Lou said...

Well put, Clara. I'm happy to say the gifts that garnered the most attention of my young nieces and nephews were the cute, animal washcloths my mom handknitted. :-)

Anonymous said...

What a wonderful description of what's important this time of year. Clara, you write so beautifully and clearly that I always love to read what you have written. I wish you had time to write more blog entries. Merry Christmas and a Wonderful New Year!

Adrienne Martini said...

Happy Christmas, Clara. May you get all that you truly desire - and I suspect it's not a box from Jared.

SandyH said...

"May you get all that you truly desire - and I suspect it's not a box from Jared."

LOL! Unless it's a box from Jared Flood, aka Brooklyn Tweed, full of his new yarn!

mathiemom said...

I am so with you on the falsehood of consumer/acquisition-based happiness. Even the few who actually are at the receiving end of that BMW don't experience more than a very transient joy, because at their level of affluence they've come to expect such lavish gifts. And everybody else feels like there's something wrong with them.

Have a wonderful holiday, Clara. Bask in the love of family, the delicious sweetness of treats made with love, and the warmth of the fire in the fireplace and cozy hand knit sweaters and wraps.

Melissa said...

I make some gifts and give favorite books (2nd hand paperbacks or bargain scores) to most friends & family, and I try to stay out of malls & large stores in December. But one of our best choices is one I now take for granted - we don't have a television, haven't for 30 years and I sure don't miss holiday ads! They can't shape my expectations if they can't reach me.

(If you want to know, this year's book is The Light Years by Elizabeth Jane Howard - book 1 of 4 in the Cazalet Chronicle.)

debd94 said...

I am so impressed, because I try to avoid being influenced by the commercial machine every year too, but this year I ran out of time for knitting and baking gifts. Online shopping became my friend, but I'm finding it much harder to get into the holiday spirit as a result. Your experience this year is a model for me, for next year. I did finish a hat for my 13 year old daughter, which I feel good about (and she's actually wearing it).

Mel said...

The nieces and nephew know by now that they can expect way cool t-shirts from me - inexpensive, but unique and thoughtful enough to maintain my favorite uncle status. Adult relatives generally get my love and affection, which really is enough in my family. As Martha says, it's a good thing.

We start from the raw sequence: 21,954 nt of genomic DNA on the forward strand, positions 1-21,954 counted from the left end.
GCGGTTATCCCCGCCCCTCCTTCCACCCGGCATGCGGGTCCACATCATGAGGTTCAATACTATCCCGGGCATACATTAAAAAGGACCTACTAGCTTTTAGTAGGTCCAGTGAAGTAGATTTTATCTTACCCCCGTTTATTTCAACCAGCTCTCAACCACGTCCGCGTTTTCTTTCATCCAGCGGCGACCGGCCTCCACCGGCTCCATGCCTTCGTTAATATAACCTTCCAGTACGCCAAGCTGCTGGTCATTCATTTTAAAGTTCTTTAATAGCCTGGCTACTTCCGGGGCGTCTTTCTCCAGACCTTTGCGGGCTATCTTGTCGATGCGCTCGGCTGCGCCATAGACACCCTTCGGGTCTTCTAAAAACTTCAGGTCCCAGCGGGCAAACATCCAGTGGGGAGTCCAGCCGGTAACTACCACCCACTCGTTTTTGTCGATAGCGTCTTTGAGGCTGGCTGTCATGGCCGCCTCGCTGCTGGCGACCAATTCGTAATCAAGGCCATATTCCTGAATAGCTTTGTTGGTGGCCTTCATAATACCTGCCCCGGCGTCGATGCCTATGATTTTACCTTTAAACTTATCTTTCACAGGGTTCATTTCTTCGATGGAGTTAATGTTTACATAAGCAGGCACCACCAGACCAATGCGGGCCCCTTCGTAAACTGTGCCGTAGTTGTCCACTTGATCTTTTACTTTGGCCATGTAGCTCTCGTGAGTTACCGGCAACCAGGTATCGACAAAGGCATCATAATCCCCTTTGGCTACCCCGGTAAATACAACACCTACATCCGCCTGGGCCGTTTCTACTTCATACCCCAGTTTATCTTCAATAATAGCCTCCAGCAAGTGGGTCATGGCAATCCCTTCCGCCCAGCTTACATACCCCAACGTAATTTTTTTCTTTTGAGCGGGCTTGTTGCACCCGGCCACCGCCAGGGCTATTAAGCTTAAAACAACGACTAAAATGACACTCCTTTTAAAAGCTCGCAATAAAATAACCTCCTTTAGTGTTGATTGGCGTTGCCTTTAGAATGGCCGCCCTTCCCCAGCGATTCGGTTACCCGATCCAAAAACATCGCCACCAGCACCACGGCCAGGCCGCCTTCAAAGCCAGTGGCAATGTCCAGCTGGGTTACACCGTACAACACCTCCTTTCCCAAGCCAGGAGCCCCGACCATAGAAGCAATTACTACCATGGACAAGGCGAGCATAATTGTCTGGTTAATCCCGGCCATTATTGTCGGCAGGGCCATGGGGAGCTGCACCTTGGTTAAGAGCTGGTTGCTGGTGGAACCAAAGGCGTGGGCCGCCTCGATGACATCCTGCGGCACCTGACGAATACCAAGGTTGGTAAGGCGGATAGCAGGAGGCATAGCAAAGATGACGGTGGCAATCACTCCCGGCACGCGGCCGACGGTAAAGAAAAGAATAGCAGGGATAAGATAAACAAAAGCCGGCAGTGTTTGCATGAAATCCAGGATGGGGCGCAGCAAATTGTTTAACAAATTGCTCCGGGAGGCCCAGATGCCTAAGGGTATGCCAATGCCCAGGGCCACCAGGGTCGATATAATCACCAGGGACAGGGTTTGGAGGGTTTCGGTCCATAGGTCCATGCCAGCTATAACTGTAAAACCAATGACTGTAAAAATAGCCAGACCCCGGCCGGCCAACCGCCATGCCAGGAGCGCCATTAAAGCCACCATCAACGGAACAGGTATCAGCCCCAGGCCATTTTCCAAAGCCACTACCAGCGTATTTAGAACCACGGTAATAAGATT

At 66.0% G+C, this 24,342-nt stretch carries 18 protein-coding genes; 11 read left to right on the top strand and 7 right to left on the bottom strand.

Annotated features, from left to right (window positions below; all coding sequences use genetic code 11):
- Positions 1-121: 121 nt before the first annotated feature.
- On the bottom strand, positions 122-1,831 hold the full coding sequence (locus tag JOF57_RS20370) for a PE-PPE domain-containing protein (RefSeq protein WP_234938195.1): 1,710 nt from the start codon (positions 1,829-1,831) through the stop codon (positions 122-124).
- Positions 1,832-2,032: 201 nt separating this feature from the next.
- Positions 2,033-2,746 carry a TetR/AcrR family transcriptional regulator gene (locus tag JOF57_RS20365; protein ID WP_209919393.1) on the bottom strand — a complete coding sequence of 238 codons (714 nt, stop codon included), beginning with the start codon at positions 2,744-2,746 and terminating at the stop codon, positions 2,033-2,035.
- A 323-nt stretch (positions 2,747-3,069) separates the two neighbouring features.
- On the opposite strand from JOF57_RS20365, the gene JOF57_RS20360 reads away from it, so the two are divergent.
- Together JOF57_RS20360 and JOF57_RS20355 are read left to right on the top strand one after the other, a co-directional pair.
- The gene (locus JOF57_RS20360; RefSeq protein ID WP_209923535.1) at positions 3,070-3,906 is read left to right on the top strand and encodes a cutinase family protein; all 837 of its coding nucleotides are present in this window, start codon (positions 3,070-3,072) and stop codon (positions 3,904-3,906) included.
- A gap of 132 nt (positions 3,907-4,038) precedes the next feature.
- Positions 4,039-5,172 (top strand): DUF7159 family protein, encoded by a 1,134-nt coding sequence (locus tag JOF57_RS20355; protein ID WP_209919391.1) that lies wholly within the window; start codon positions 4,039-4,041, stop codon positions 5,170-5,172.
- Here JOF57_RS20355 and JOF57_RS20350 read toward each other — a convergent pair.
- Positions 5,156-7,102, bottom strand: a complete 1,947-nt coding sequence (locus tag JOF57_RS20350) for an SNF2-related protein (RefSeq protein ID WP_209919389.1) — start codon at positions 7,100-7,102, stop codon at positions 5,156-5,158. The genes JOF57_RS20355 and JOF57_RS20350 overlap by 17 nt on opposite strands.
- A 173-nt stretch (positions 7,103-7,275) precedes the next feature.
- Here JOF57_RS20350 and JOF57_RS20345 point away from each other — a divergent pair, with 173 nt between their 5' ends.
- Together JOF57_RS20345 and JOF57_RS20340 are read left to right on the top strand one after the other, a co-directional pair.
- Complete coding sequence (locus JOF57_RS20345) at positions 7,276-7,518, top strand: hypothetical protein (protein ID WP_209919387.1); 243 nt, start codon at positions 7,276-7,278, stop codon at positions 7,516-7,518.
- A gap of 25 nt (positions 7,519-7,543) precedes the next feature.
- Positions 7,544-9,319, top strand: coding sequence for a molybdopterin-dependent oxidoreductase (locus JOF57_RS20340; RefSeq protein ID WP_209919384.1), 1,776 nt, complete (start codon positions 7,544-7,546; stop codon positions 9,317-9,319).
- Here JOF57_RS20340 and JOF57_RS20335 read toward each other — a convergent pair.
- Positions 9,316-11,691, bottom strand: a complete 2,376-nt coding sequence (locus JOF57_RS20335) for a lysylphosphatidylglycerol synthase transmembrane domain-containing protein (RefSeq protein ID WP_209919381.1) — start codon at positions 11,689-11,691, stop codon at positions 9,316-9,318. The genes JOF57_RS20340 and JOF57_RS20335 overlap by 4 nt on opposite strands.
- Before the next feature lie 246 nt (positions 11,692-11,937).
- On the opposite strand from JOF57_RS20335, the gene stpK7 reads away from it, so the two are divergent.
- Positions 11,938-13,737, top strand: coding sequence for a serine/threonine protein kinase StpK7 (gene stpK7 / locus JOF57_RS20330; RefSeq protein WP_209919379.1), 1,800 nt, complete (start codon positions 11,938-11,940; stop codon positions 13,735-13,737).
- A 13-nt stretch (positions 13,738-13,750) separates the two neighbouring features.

Janelle said...

Right on, sister!
I love your approach to gift giving. Stay true to yourself.
Merry, merry Christmas, Clara!

kelli ann said...

'Mixed Nuts' is a U.S. remake of a French film called 'Le Père Noël est une ordure' -- which has cult status (something i have never understood). And Thierry Lhermitte's remark about the sweather that Anémone knits for him is my hubby's reaction to ALL of my knitting, ever. Grr. He says, 'Oh:: a dust rag!'

One Stitch at a Time said...

I too am turned off by the consumerism that has become the month of December. It's a challenge to not get caught up in the pressure but persevere.
Be true to your inner voice during the Holiday Season,Dear Clara.I wish there were more people in the world with your sensibilities and values.
Merry Christmas and a Very Happy New Year to you.

artsyfish said...

I think you struck a nerve!

As election day approaches I think how nice it will be to not see candidates ads on TV. This year I thought how nice it would be not to see Christmas ads on TV - especially Target's. For some reason they seem most prevalent this year.

My Christmas was spent with friends, both old and new(ish) - and that's the way it should be!


theatreknitter said...

You couldn't be more right. This year i did very little shopping. The majority of the gifts that i gave were knit. a lovely cowl for one sister, gloves for another, a hat for mom. I was overwhelmed with their generosity and felt a little taken a back because i felt that I had given so little. Then again, when i realized that one of them received a gift made out of madelintosh and the other a lovely alpaca silk. . . I realized the value of that to another knitter. I'll stick to knitted gifts, though I may start the knitting earlier next year so that I can give something with a little more substance. Mom is getting a cape next year. . .